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Decades before covid, a Catskills vacation was the ultimate guilt trip

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The New York Jewish Week, August 2020

Nu, it’s almost Labor Day and you didn’t get to go the Catskills this year. Are you thinking about whether there is still time? Would you prefer Schwartz’s Paradise Lodge, like other years? Or perhaps Bernstein’s Meadow Mansion, which your neighbor always told you was better?

Wait! Did you forget that the great Jewish resort area is gone? Yes, there are a few bungalow colonies — mostly charedi Orthodox — a crop of yeshivas, and many individual summer homes. But it’s not like a half century ago when there were more than 700 hotels and over 600 bungalow colonies, and where a half million people a year vacationed and where the Jewish working class and middle class learned how to enjoy themselves and Yiddishkeit in a safe, leafy milieu.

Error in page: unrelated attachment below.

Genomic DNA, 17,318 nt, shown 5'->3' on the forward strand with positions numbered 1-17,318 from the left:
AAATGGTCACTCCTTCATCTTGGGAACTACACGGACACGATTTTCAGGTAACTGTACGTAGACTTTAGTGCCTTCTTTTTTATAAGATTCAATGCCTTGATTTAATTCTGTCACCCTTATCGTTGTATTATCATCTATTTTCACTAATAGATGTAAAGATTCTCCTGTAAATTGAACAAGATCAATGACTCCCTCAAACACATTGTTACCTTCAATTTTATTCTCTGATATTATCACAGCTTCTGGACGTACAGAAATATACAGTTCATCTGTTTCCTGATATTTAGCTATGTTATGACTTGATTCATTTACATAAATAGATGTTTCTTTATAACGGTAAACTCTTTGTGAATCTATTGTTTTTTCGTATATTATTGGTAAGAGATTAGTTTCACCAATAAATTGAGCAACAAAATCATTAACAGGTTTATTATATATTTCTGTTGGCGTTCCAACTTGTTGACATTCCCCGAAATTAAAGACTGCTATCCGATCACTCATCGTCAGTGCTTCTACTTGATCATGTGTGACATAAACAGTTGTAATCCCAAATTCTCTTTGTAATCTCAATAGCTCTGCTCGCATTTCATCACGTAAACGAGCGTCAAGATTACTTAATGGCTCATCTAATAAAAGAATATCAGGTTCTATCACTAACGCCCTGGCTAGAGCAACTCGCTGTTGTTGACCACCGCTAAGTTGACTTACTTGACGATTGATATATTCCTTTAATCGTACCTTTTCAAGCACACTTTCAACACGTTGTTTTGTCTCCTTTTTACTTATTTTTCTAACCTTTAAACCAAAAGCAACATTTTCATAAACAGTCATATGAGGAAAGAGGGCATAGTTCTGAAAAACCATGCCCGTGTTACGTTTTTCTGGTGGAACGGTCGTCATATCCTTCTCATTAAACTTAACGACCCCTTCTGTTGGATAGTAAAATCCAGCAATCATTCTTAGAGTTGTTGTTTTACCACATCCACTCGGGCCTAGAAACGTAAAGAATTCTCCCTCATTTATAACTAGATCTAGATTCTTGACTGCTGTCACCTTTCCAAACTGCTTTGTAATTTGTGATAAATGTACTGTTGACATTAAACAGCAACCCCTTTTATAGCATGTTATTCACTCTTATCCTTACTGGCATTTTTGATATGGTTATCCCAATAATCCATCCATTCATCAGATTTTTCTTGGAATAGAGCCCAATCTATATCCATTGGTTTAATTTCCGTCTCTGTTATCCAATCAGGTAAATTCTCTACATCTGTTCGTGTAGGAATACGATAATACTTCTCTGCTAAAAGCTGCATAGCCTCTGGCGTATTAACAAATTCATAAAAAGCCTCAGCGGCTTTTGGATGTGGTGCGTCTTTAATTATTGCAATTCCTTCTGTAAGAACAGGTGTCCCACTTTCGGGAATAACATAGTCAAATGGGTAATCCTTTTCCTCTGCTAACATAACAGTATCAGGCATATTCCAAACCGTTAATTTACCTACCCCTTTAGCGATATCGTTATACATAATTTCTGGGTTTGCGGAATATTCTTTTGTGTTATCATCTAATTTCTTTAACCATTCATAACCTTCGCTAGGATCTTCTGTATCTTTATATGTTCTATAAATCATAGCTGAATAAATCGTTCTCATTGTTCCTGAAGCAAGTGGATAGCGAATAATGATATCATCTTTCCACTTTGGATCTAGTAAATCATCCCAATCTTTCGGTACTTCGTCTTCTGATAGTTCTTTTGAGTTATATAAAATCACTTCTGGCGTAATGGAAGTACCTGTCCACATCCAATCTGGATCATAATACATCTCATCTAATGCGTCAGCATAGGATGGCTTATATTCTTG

Or did you forget that Covid-19 was in full force and that if you could get away anywhere, you might feel guilty? What kind of pleasure can we allow ourselves in a major crisis like this? Is it OK to relax while others suffer? Or does getting away perhaps help us and others get through these times better?

Vacationers in the Catskills used to ask themselves these same questions, during the Holocaust and in the decades that followed.

Continue reading at The New York Jewish Week.

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